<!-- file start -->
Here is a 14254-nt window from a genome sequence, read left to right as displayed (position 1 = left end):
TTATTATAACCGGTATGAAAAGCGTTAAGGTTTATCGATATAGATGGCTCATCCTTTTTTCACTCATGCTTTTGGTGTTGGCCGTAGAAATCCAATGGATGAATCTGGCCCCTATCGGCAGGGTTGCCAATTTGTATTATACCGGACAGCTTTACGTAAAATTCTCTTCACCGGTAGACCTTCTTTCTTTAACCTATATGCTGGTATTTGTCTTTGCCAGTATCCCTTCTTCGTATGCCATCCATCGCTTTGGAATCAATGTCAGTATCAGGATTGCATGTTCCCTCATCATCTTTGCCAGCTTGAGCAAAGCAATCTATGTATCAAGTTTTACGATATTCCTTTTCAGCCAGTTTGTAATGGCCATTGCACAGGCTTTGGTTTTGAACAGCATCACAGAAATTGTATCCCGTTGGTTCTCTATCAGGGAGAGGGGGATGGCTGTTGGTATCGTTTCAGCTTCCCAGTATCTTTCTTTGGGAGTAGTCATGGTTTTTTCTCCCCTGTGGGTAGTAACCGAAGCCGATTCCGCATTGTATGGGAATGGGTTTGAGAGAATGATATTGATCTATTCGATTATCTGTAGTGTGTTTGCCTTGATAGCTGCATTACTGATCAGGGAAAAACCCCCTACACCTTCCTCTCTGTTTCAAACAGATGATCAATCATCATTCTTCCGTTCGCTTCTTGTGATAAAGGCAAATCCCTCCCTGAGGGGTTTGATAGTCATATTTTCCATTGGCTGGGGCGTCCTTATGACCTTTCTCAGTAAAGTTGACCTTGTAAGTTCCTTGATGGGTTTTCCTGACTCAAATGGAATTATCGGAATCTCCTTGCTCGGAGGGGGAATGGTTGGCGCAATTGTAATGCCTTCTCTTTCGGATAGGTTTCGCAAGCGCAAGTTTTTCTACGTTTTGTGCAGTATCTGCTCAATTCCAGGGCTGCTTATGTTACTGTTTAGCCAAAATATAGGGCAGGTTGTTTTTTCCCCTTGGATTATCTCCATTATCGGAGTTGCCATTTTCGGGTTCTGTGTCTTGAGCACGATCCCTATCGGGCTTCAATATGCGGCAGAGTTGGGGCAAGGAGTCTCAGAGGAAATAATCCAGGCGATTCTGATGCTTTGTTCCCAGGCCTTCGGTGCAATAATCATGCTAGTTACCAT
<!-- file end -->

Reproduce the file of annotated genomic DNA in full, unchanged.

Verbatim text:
Here is a 14254-nt window from a genome sequence, read left to right as displayed (position 1 = left end):
TTATTATAACCGGTATGAAAAGCGTTAAGGTTTATCGATATAGATGGCTCATCCTTTTTTCACTCATGCTTTTGGTGTTGGCCGTAGAAATCCAATGGATGAATCTGGCCCCTATCGGCAGGGTTGCCAATTTGTATTATACCGGACAGCTTTACGTAAAATTCTCTTCACCGGTAGACCTTCTTTCTTTAACCTATATGCTGGTATTTGTCTTTGCCAGTATCCCTTCTTCGTATGCCATCCATCGCTTTGGAATCAATGTCAGTATCAGGATTGCATGTTCCCTCATCATCTTTGCCAGCTTGAGCAAAGCAATCTATGTATCAAGTTTTACGATATTCCTTTTCAGCCAGTTTGTAATGGCCATTGCACAGGCTTTGGTTTTGAACAGCATCACAGAAATTGTATCCCGTTGGTTCTCTATCAGGGAGAGGGGGATGGCTGTTGGTATCGTTTCAGCTTCCCAGTATCTTTCTTTGGGAGTAGTCATGGTTTTTTCTCCCCTGTGGGTAGTAACCGAAGCCGATTCCGCATTGTATGGGAATGGGTTTGAGAGAATGATATTGATCTATTCGATTATCTGTAGTGTGTTTGCCTTGATAGCTGCATTACTGATCAGGGAAAAACCCCCTACACCTTCCTCTCTGTTTCAAACAGATGATCAATCATCATTCTTCCGTTCGCTTCTTGTGATAAAGGCAAATCCCTCCCTGAGGGGTTTGATAGTCATATTTTCCATTGGCTGGGGCGTCCTTATGACCTTTCTCAGTAAAGTTGACCTTGTAAGTTCCTTGATGGGTTTTCCTGACTCAAATGGAATTATCGGAATCTCCTTGCTCGGAGGGGGAATGGTTGGCGCAATTGTAATGCCTTCTCTTTCGGATAGGTTTCGCAAGCGCAAGTTTTTCTACGTTTTGTGCAGTATCTGCTCAATTCCAGGGCTGCTTATGTTACTGTTTAGCCAAAATATAGGGCAGGTTGTTTTTTCCCCTTGGATTATCTCCATTATCGGAGTTGCCATTTTCGGGTTCTGTGTCTTGAGCACGATCCCTATCGGGCTTCAATATGCGGCAGAGTTGGGGCAAGGAGTCTCAGAGGAAATAATCCAGGCGATTCTGATGCTTTGTTCCCAGGCCTTCGGTGCAATAATCATGCTAGTTACCAT